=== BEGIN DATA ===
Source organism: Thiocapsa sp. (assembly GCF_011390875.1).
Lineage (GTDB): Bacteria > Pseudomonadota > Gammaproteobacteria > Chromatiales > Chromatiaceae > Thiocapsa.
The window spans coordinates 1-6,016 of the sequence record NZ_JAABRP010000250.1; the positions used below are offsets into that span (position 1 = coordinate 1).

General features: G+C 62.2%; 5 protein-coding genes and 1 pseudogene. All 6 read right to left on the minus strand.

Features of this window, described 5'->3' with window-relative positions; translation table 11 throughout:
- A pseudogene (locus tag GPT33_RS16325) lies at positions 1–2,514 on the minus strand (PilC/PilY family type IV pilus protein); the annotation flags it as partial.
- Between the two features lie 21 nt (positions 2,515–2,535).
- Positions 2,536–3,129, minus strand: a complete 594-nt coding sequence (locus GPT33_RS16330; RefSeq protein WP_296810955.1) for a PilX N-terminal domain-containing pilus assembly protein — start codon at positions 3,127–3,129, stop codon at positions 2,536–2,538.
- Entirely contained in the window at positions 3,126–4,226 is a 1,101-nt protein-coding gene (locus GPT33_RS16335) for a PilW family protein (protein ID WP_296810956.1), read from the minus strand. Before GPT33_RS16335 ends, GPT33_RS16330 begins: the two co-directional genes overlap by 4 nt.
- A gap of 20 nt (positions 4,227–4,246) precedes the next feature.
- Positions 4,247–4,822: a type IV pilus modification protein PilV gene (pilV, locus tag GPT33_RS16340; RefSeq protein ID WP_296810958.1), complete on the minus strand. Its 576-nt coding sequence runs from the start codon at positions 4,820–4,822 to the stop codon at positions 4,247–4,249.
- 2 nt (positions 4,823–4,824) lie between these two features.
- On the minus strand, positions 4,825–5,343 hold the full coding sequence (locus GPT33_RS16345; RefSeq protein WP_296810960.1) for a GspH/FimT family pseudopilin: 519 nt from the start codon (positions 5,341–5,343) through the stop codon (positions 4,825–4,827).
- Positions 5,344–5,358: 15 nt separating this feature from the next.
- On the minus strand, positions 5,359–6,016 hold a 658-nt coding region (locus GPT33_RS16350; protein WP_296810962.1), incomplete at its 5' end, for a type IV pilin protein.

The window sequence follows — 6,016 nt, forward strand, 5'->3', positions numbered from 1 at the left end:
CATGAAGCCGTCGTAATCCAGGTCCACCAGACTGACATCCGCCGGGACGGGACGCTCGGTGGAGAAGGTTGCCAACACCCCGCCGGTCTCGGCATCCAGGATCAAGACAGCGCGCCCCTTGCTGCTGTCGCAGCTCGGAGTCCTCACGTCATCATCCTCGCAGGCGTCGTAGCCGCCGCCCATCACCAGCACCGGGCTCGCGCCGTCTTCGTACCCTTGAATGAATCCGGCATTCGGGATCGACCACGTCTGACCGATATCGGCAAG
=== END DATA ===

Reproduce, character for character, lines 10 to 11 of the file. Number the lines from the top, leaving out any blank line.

- A gap of 20 nt (positions 4,227–4,246) precedes the next feature.
- Positions 4,247–4,822: a type IV pilus modification protein PilV gene (pilV, locus tag GPT33_RS16340; RefSeq protein ID WP_296810958.1), complete on the minus strand. Its 576-nt coding sequence runs from the start codon at positions 4,820–4,822 to the stop codon at positions 4,247–4,249.